Do you have a favorite item from your farmers market that you have to get there early to buy? At my town’s farmers market regular patrons know that, because of their popularity, only the early birds get fresh eggs. So, when I arrived a couple hours later than usual one day last summer I learned that my only choice for eggs was only a dozen goose eggs. This got me wondering about the pros and cons of goose eggs vs. chicken eggs.
Let’s take a look:
The first thing you’ll notice about goose eggs compared to chicken eggs is that goose eggs are about three times larger than chicken eggs. Hold a goose egg in your hand and you’ll instantly feel that it’s heavier (5 ounces) than a chicken egg.
Crack a goose egg open and you’ll notice that its shell is harder than a chicken eggshell. This is beneficial because it means that a goose egg has a longer shelf life; it will keep for about six weeks in the refrigerator. (If there’s a question as to whether any egg is still fresh try this quick and easy test.)
A goose eggshell is always white whereas chicken eggshells can be brown or white.
It’s what’s inside that counts
Once it’s cracked open, you’ll see that the goose egg’s yolk is firmer than a chicken egg yolk, and it’s texture is similar to Crisco shortening. The goose egg has a higher yolk-to-white ratio than a chicken egg.
It’s probably no surprise that because the goose egg is larger than the chicken egg it has more calories. An average goose egg has 266 calories versus 72 calories in the chicken egg.
But the goose egg also has more beneficial nutrients and vitamins. Specifically, a goose egg has more of vitamins A, D, and E than a chicken egg as well as more B vitamins (panothenic acid, B-12, riboflavin, thiamin, folate, and B-6).
According to Livestrong.com, a goose egg provides nine percent of the U.S. Department of Agriculture’s recommended daily allowance of calcium, 19 percent of vitamin A and 29 percent of iron. It offers 53.1 mg of selenium, which is about three and a half times the amount found in a chicken egg. A goose egg is also a good source of the antioxidant lutein which can help with eye and skin health, according to the Lutein Information Bureau.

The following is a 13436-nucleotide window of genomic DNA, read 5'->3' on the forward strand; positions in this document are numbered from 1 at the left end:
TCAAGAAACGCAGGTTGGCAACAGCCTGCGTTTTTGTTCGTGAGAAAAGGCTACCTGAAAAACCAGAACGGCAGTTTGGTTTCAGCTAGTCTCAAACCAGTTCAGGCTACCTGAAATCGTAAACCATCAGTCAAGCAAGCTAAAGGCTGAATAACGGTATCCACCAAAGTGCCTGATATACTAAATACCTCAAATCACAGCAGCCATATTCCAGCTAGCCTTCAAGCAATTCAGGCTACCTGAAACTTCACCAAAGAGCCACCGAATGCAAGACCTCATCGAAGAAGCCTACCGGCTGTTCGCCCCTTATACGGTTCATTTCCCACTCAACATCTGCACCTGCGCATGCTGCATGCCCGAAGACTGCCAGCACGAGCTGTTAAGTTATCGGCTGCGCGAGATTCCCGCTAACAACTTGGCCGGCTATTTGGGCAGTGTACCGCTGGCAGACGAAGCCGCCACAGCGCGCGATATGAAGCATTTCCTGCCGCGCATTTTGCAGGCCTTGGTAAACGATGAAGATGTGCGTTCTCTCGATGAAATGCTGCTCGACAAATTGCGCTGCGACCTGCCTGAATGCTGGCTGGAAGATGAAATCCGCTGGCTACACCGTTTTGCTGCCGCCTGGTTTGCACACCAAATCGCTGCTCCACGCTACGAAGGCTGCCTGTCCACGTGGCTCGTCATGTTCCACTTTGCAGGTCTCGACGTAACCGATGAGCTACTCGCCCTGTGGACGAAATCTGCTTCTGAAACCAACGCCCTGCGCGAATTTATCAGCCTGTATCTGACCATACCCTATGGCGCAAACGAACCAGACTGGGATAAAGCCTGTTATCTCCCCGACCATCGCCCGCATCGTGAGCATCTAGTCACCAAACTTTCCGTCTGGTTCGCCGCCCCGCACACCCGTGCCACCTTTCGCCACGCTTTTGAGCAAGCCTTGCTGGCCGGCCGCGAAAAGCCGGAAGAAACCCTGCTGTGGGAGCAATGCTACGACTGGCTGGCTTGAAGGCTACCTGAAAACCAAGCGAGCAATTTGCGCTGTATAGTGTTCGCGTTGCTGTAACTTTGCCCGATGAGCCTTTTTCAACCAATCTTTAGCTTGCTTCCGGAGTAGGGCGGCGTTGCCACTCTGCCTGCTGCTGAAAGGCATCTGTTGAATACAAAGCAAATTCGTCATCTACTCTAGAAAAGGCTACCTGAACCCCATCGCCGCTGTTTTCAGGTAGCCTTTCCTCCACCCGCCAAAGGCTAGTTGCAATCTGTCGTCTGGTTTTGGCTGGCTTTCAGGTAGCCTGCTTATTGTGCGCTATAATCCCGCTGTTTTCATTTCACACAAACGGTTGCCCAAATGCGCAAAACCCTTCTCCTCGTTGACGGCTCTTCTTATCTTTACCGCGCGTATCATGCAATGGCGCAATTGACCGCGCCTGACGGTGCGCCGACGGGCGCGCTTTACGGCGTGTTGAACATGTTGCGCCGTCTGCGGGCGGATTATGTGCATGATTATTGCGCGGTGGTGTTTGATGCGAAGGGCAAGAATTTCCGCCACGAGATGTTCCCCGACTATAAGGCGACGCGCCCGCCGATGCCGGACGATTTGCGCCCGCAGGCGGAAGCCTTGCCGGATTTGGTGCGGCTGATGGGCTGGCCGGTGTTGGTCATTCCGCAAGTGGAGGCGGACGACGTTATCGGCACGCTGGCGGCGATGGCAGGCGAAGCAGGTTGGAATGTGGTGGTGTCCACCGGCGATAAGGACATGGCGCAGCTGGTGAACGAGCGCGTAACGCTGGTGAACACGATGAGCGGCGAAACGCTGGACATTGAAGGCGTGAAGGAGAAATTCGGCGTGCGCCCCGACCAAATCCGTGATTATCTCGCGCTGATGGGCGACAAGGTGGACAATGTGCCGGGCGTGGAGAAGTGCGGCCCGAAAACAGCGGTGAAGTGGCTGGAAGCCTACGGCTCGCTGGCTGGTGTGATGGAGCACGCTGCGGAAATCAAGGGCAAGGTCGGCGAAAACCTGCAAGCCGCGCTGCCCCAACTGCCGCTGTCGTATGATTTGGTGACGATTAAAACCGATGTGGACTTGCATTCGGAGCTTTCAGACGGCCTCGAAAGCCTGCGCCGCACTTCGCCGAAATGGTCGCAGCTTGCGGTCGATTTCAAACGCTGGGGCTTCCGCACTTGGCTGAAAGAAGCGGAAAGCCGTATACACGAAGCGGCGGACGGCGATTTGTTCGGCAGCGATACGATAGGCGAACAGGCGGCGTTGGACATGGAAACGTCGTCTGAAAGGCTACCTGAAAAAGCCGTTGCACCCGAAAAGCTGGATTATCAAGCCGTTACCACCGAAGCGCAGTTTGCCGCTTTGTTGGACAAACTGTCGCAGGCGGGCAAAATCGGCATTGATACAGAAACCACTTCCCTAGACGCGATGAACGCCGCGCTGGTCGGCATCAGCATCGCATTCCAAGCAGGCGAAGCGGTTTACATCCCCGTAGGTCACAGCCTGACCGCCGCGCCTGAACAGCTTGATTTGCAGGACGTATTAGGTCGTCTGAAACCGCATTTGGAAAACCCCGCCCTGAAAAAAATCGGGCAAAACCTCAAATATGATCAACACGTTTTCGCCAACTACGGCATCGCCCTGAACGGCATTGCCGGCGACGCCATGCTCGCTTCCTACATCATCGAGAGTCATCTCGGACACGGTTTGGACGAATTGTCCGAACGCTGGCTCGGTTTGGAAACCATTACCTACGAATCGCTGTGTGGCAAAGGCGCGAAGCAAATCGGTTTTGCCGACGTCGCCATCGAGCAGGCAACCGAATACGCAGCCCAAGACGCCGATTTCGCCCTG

A goose egg provides 379 mg of choline, a nutrient grouped with the B vitamins. The RDA for choline is 425 mg for most adult females and 550 mg for most adult males. Choline plays an important role in the development of cells and cellular communication. A lack of choline can affect liver disease, hardening of the arteries and neurological functioning.
When you think of any type of egg you probably think of cholesterol. A goose egg has more cholesterol than a chicken egg (1,227 mg. versus 186 mg., respectively). Bear in mind that the average healthy person should aim to eat about 300 mg. of cholesterol per day. A goose egg is slightly higher in heart-healthy monounsaturated fats, but also higher in saturated fat than the chicken egg.
A goose egg has 19.97 g. of protein and a chicken egg has 6.23 grams. Both types of eggs are a complete source of protein, which means that they have all the amino acids that the human body requires.
Personally, I didn’t notice a huge difference in taste between a goose egg vs. chicken egg, but some folks report that they think the goose egg is drier.
When cooking with goose eggs the only thing that makes them different from chicken eggs is their size. A goose egg can be used in baking, but if your pancake recipe calls for two eggs then you’re going to have to try to use 2/3 of the egg, which may get tricky. I enjoyed my goose eggs scrambled and fried as part of a breakfast sandwich.
Free-range organic eggs of any type are more expensive than factory-farmed eggs. And goose eggs are significantly more expensive at about $3 per egg.
In many parts of the country goose eggs are primarily available in the spring, whereas chicken eggs can be found at farmers markets in many seasons.
But wait–there’s more!
Feeling adventurous? There’s more to try! Expand your egg palate to include duck, quail, ostrich, turkey, and even emu eggs.
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Photo of woman with chickens and eggs via Shutterstock